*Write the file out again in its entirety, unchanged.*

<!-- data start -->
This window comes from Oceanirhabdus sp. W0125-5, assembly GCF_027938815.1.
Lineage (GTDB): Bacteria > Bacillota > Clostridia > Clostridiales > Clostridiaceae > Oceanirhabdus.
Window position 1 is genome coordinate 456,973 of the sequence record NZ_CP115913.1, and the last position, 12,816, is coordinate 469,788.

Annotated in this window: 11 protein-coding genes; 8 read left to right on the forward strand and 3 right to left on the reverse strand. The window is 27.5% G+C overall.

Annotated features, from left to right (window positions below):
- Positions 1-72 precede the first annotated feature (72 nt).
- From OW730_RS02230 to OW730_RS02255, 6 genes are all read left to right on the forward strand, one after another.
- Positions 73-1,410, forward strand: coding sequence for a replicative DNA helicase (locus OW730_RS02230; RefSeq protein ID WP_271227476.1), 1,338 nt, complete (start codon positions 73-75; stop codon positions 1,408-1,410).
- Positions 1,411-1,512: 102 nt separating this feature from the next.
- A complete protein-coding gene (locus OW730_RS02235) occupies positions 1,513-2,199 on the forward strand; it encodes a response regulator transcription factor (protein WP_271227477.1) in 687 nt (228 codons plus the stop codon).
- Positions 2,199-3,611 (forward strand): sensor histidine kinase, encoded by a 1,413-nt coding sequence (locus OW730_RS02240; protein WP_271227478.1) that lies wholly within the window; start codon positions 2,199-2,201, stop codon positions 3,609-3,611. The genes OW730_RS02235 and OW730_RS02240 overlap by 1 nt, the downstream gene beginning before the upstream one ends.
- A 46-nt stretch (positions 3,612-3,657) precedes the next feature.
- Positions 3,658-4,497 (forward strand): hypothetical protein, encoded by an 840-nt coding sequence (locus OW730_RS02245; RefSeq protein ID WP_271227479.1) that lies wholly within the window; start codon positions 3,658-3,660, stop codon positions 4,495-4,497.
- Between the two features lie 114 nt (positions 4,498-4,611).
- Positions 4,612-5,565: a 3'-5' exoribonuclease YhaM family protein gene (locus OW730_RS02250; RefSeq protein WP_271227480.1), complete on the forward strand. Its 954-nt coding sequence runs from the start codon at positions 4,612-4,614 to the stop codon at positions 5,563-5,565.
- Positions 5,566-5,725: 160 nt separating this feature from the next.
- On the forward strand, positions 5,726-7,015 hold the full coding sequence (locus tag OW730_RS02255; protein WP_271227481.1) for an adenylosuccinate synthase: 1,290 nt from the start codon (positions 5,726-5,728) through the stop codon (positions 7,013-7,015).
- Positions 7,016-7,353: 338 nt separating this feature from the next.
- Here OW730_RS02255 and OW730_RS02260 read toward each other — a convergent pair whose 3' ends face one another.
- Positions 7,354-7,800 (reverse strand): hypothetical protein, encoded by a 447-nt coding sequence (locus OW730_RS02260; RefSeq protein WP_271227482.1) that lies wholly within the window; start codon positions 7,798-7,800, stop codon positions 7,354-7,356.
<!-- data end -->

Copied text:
This window comes from Oceanirhabdus sp. W0125-5, assembly GCF_027938815.1.
Lineage (GTDB): Bacteria > Bacillota > Clostridia > Clostridiales > Clostridiaceae > Oceanirhabdus.
Window position 1 is genome coordinate 456,973 of the sequence record NZ_CP115913.1, and the last position, 12,816, is coordinate 469,788.

Annotated in this window: 11 protein-coding genes; 8 read left to right on the forward strand and 3 right to left on the reverse strand. The window is 27.5% G+C overall.

Annotated features, from left to right (window positions below):
- Positions 1-72 precede the first annotated feature (72 nt).
- From OW730_RS02230 to OW730_RS02255, 6 genes are all read left to right on the forward strand, one after another.
- Positions 73-1,410, forward strand: coding sequence for a replicative DNA helicase (locus OW730_RS02230; RefSeq protein ID WP_271227476.1), 1,338 nt, complete (start codon positions 73-75; stop codon positions 1,408-1,410).
- Positions 1,411-1,512: 102 nt separating this feature from the next.
- A complete protein-coding gene (locus OW730_RS02235) occupies positions 1,513-2,199 on the forward strand; it encodes a response regulator transcription factor (protein WP_271227477.1) in 687 nt (228 codons plus the stop codon).
- Positions 2,199-3,611 (forward strand): sensor histidine kinase, encoded by a 1,413-nt coding sequence (locus OW730_RS02240; protein WP_271227478.1) that lies wholly within the window; start codon positions 2,199-2,201, stop codon positions 3,609-3,611. The genes OW730_RS02235 and OW730_RS02240 overlap by 1 nt, the downstream gene beginning before the upstream one ends.
- A 46-nt stretch (positions 3,612-3,657) precedes the next feature.
- Positions 3,658-4,497 (forward strand): hypothetical protein, encoded by an 840-nt coding sequence (locus OW730_RS02245; RefSeq protein ID WP_271227479.1) that lies wholly within the window; start codon positions 3,658-3,660, stop codon positions 4,495-4,497.
- Between the two features lie 114 nt (positions 4,498-4,611).
- Positions 4,612-5,565: a 3'-5' exoribonuclease YhaM family protein gene (locus OW730_RS02250; RefSeq protein WP_271227480.1), complete on the forward strand. Its 954-nt coding sequence runs from the start codon at positions 4,612-4,614 to the stop codon at positions 5,563-5,565.
- Positions 5,566-5,725: 160 nt separating this feature from the next.
- On the forward strand, positions 5,726-7,015 hold the full coding sequence (locus tag OW730_RS02255; protein WP_271227481.1) for an adenylosuccinate synthase: 1,290 nt from the start codon (positions 5,726-5,728) through the stop codon (positions 7,013-7,015).
- Positions 7,016-7,353: 338 nt separating this feature from the next.
- Here OW730_RS02255 and OW730_RS02260 read toward each other — a convergent pair whose 3' ends face one another.
- Positions 7,354-7,800 (reverse strand): hypothetical protein, encoded by a 447-nt coding sequence (locus OW730_RS02260; RefSeq protein WP_271227482.1) that lies wholly within the window; start codon positions 7,798-7,800, stop codon positions 7,354-7,356.